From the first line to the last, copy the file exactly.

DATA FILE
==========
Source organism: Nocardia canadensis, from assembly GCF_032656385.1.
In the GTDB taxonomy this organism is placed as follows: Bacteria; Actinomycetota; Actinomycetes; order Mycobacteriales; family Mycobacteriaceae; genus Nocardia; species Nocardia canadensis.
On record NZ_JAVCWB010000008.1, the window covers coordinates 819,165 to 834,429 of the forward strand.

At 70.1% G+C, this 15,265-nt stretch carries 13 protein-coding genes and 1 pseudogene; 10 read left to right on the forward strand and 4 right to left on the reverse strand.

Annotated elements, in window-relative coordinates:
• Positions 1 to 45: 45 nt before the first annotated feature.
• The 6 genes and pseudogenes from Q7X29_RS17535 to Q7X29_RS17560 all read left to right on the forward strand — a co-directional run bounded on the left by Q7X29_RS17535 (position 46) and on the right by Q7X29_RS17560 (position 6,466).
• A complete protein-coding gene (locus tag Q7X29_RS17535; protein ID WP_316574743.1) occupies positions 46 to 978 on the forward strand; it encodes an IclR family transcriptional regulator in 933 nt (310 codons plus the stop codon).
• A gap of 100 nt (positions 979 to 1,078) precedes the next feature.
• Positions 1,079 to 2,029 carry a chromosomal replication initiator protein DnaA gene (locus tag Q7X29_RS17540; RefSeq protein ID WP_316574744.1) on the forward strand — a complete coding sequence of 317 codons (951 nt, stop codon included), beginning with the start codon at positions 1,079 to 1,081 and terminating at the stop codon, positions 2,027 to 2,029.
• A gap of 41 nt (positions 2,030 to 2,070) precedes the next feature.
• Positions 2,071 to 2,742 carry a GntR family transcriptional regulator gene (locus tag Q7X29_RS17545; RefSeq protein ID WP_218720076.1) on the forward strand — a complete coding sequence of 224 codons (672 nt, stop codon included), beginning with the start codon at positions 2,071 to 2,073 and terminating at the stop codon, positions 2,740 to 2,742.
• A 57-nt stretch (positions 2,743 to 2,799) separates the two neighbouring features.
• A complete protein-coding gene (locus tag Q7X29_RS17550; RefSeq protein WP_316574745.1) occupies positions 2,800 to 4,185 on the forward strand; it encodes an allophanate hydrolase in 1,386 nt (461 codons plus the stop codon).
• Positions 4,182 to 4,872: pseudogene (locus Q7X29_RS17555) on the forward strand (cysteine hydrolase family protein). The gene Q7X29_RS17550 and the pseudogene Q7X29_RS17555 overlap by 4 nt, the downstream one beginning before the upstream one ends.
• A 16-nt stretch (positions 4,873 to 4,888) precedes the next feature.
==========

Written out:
Source organism: Nocardia canadensis, from assembly GCF_032656385.1.
In the GTDB taxonomy this organism is placed as follows: Bacteria; Actinomycetota; Actinomycetes; order Mycobacteriales; family Mycobacteriaceae; genus Nocardia; species Nocardia canadensis.
On record NZ_JAVCWB010000008.1, the window covers coordinates 819,165 to 834,429 of the forward strand.

At 70.1% G+C, this 15,265-nt stretch carries 13 protein-coding genes and 1 pseudogene; 10 read left to right on the forward strand and 4 right to left on the reverse strand.

Annotated elements, in window-relative coordinates:
• Positions 1 to 45: 45 nt before the first annotated feature.
• The 6 genes and pseudogenes from Q7X29_RS17535 to Q7X29_RS17560 all read left to right on the forward strand — a co-directional run bounded on the left by Q7X29_RS17535 (position 46) and on the right by Q7X29_RS17560 (position 6,466).
• A complete protein-coding gene (locus tag Q7X29_RS17535; protein ID WP_316574743.1) occupies positions 46 to 978 on the forward strand; it encodes an IclR family transcriptional regulator in 933 nt (310 codons plus the stop codon).
• A gap of 100 nt (positions 979 to 1,078) precedes the next feature.
• Positions 1,079 to 2,029 carry a chromosomal replication initiator protein DnaA gene (locus tag Q7X29_RS17540; RefSeq protein ID WP_316574744.1) on the forward strand — a complete coding sequence of 317 codons (951 nt, stop codon included), beginning with the start codon at positions 1,079 to 1,081 and terminating at the stop codon, positions 2,027 to 2,029.
• A gap of 41 nt (positions 2,030 to 2,070) precedes the next feature.
• Positions 2,071 to 2,742 carry a GntR family transcriptional regulator gene (locus tag Q7X29_RS17545; RefSeq protein ID WP_218720076.1) on the forward strand — a complete coding sequence of 224 codons (672 nt, stop codon included), beginning with the start codon at positions 2,071 to 2,073 and terminating at the stop codon, positions 2,740 to 2,742.
• A 57-nt stretch (positions 2,743 to 2,799) separates the two neighbouring features.
• A complete protein-coding gene (locus tag Q7X29_RS17550; RefSeq protein WP_316574745.1) occupies positions 2,800 to 4,185 on the forward strand; it encodes an allophanate hydrolase in 1,386 nt (461 codons plus the stop codon).
• Positions 4,182 to 4,872: pseudogene (locus Q7X29_RS17555) on the forward strand (cysteine hydrolase family protein). The gene Q7X29_RS17550 and the pseudogene Q7X29_RS17555 overlap by 4 nt, the downstream one beginning before the upstream one ends.
• A 16-nt stretch (positions 4,873 to 4,888) precedes the next feature.